The NIH will award three large, five-year projects on a specific form of dementia, known as frontotemporal because of the areas of the brain that are affected. The projects, funded by the NIH's National Institute of Neurological Disorders and Stroke (NINDS), National Institute on Aging (NIA) and the National Center for Advancing Translational Sciences (NCATS), will receive more than $5.9 million for 2014.
Approximately 50,000 Americans live with frontotemporal degeneration, or FTD, which causes severe behavioral changes and problems with language and cognition. As the disease progresses, individuals have difficulty planning activities, interacting with others and caring for themselves.
"The grants cover a wide spectrum of FTD research, from fundamental discoveries of the genetics behind this disorder to testing potential therapies in patients. We hope that these projects will provide answers and new avenues of treatment for this devastating condition," said Walter Koroshetz, M.D., acting director of NINDS.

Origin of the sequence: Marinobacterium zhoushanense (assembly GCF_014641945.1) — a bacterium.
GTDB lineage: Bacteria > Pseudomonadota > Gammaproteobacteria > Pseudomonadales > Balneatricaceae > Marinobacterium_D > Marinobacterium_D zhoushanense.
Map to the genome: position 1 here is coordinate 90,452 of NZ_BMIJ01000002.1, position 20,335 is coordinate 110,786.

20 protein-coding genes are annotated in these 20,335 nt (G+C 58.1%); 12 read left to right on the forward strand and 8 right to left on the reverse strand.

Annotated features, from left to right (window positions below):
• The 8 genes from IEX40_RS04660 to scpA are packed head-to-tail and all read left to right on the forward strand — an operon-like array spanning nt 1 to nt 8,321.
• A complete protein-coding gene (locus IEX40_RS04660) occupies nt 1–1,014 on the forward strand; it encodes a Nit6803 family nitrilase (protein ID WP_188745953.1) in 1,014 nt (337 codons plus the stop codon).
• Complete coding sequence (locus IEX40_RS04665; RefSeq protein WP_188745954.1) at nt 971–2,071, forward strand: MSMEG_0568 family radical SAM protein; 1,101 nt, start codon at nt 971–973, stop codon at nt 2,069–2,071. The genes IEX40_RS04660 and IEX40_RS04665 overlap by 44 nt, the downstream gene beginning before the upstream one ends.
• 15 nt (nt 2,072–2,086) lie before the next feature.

"The projects aim to advance our understanding of frontotemporal degeneration by improving diagnosis, identifying preventive strategies and providing new insights into the genetics underlying this complex disorder," said Margaret Sutherland, Ph.D., program director at NINDS.
"These multicenter, multi-disciplinary projects will enable scientists to combine their areas of expertise to design novel approaches for FTD research, with the ultimate goal of providing treatments to more patients more efficiently," said Pamela McInnes, D.D.S., M.Sc.(Dent.), deputy director of NCATS.
The grants are:
A fourth grant is part of $29 million in research earmarked for the Rare Diseases Clinical Research Network, a network of 22 consortia dedicated to furthering translational research and investigating new treatments for patients with rare diseases. The major focus of this grant is to study ALS, including the disease variant of ALS with FTD.